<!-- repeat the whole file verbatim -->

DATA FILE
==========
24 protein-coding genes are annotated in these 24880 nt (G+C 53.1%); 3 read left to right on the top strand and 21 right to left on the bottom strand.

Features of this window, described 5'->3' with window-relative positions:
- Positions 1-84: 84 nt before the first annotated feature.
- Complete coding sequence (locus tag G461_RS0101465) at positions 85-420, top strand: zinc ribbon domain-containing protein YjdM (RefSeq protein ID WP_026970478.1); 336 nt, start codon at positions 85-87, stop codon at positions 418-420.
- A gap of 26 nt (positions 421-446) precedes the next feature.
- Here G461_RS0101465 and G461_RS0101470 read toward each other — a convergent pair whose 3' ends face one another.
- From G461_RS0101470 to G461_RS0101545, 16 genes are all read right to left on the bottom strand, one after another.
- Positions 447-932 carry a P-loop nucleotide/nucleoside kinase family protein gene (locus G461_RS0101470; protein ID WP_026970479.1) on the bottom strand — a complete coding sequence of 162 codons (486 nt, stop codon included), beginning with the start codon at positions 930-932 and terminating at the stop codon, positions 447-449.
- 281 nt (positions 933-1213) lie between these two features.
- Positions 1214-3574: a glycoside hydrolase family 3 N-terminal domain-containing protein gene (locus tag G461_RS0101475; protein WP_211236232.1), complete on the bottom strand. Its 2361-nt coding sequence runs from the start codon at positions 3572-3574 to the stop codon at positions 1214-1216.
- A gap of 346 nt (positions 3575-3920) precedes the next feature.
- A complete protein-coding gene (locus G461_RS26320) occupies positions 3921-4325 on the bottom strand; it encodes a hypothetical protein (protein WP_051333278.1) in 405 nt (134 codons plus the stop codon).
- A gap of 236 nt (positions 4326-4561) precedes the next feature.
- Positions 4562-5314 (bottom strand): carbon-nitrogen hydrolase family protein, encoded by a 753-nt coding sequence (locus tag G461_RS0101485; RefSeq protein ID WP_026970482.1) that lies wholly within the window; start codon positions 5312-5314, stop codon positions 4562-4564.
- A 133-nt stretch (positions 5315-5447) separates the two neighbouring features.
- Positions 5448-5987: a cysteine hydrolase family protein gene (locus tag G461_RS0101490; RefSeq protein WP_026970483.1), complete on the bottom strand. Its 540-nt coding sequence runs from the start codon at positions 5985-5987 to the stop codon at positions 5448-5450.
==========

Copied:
24 protein-coding genes are annotated in these 24880 nt (G+C 53.1%); 3 read left to right on the top strand and 21 right to left on the bottom strand.

Features of this window, described 5'->3' with window-relative positions:
- Positions 1-84: 84 nt before the first annotated feature.
- Complete coding sequence (locus tag G461_RS0101465) at positions 85-420, top strand: zinc ribbon domain-containing protein YjdM (RefSeq protein ID WP_026970478.1); 336 nt, start codon at positions 85-87, stop codon at positions 418-420.
- A gap of 26 nt (positions 421-446) precedes the next feature.
- Here G461_RS0101465 and G461_RS0101470 read toward each other — a convergent pair whose 3' ends face one another.
- From G461_RS0101470 to G461_RS0101545, 16 genes are all read right to left on the bottom strand, one after another.
- Positions 447-932 carry a P-loop nucleotide/nucleoside kinase family protein gene (locus G461_RS0101470; protein ID WP_026970479.1) on the bottom strand — a complete coding sequence of 162 codons (486 nt, stop codon included), beginning with the start codon at positions 930-932 and terminating at the stop codon, positions 447-449.
- 281 nt (positions 933-1213) lie between these two features.
- Positions 1214-3574: a glycoside hydrolase family 3 N-terminal domain-containing protein gene (locus tag G461_RS0101475; protein WP_211236232.1), complete on the bottom strand. Its 2361-nt coding sequence runs from the start codon at positions 3572-3574 to the stop codon at positions 1214-1216.
- A gap of 346 nt (positions 3575-3920) precedes the next feature.
- A complete protein-coding gene (locus G461_RS26320) occupies positions 3921-4325 on the bottom strand; it encodes a hypothetical protein (protein WP_051333278.1) in 405 nt (134 codons plus the stop codon).
- A gap of 236 nt (positions 4326-4561) precedes the next feature.
- Positions 4562-5314 (bottom strand): carbon-nitrogen hydrolase family protein, encoded by a 753-nt coding sequence (locus tag G461_RS0101485; RefSeq protein ID WP_026970482.1) that lies wholly within the window; start codon positions 5312-5314, stop codon positions 4562-4564.
- A 133-nt stretch (positions 5315-5447) separates the two neighbouring features.
- Positions 5448-5987: a cysteine hydrolase family protein gene (locus tag G461_RS0101490; RefSeq protein WP_026970483.1), complete on the bottom strand. Its 540-nt coding sequence runs from the start codon at positions 5985-5987 to the stop codon at positions 5448-5450.